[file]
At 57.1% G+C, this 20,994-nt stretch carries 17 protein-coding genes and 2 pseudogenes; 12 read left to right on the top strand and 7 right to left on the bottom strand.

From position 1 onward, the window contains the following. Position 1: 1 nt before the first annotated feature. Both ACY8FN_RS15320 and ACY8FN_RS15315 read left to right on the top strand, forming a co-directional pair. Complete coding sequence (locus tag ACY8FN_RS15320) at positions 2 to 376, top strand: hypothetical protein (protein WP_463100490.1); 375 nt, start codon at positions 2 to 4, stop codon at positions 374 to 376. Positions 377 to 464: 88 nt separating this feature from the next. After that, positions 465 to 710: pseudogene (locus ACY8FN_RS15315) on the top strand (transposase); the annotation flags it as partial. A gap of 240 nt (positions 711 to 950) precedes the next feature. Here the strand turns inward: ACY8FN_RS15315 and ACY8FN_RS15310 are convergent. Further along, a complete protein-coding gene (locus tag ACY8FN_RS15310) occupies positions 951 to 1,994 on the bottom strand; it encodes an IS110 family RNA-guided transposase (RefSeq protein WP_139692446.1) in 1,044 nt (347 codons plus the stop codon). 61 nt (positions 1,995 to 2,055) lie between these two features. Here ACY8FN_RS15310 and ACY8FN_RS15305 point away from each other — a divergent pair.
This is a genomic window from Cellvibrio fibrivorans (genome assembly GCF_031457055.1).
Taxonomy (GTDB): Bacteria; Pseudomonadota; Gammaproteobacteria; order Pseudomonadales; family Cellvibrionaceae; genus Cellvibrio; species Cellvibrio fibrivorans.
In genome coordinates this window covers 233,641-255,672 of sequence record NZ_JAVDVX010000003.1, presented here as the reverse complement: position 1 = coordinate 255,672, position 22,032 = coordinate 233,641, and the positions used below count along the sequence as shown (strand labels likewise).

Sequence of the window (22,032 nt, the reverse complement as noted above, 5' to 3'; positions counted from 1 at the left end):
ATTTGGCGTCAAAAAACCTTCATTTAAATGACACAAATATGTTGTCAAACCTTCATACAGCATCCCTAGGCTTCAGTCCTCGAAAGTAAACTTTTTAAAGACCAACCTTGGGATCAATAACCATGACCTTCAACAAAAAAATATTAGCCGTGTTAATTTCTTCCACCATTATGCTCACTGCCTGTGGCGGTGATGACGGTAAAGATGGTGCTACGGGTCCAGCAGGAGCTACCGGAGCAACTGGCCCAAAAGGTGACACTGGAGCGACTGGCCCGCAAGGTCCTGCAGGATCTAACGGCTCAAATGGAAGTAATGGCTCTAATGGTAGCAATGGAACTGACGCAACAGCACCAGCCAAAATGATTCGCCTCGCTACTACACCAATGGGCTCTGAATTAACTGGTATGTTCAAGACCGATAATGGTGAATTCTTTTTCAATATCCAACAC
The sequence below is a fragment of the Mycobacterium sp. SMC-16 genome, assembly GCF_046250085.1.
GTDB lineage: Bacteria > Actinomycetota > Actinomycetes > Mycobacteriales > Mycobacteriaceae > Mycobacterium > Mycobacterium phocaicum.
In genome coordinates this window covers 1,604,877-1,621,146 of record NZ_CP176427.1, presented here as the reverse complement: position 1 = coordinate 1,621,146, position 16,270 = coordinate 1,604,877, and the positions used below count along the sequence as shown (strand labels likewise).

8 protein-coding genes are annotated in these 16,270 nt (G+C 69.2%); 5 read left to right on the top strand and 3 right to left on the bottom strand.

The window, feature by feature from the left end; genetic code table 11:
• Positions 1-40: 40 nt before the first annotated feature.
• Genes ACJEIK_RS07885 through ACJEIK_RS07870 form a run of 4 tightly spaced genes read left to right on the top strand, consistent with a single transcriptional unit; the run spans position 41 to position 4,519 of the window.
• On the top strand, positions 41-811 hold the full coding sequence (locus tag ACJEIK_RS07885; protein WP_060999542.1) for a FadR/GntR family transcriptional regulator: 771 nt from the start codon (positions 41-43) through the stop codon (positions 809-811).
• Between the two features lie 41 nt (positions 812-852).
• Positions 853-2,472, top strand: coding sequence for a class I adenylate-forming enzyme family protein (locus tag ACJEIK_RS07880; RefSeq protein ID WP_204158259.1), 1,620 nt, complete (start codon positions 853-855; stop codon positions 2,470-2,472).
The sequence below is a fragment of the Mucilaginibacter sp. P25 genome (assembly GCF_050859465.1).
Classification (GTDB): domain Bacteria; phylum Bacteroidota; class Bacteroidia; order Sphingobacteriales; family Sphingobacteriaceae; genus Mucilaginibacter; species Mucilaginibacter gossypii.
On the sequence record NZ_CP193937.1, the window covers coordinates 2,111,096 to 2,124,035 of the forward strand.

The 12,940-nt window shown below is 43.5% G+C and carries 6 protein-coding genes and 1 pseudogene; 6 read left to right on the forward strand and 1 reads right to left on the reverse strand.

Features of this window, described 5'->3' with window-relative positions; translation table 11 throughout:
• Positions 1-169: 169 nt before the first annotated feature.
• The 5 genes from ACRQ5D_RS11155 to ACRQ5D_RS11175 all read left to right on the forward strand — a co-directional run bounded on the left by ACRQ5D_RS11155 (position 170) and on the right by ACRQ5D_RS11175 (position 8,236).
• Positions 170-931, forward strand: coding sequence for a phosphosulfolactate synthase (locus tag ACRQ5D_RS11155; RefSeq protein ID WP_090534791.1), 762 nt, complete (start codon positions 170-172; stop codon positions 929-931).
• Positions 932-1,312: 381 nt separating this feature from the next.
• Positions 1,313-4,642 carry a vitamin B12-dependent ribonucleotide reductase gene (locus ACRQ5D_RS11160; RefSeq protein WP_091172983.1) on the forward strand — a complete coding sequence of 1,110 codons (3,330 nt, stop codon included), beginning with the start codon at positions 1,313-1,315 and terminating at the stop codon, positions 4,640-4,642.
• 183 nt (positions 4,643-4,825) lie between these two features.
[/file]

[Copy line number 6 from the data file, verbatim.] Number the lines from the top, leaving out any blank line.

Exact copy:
Sequence of the window (22,032 nt, the reverse complement as noted above, 5' to 3'; positions counted from 1 at the left end):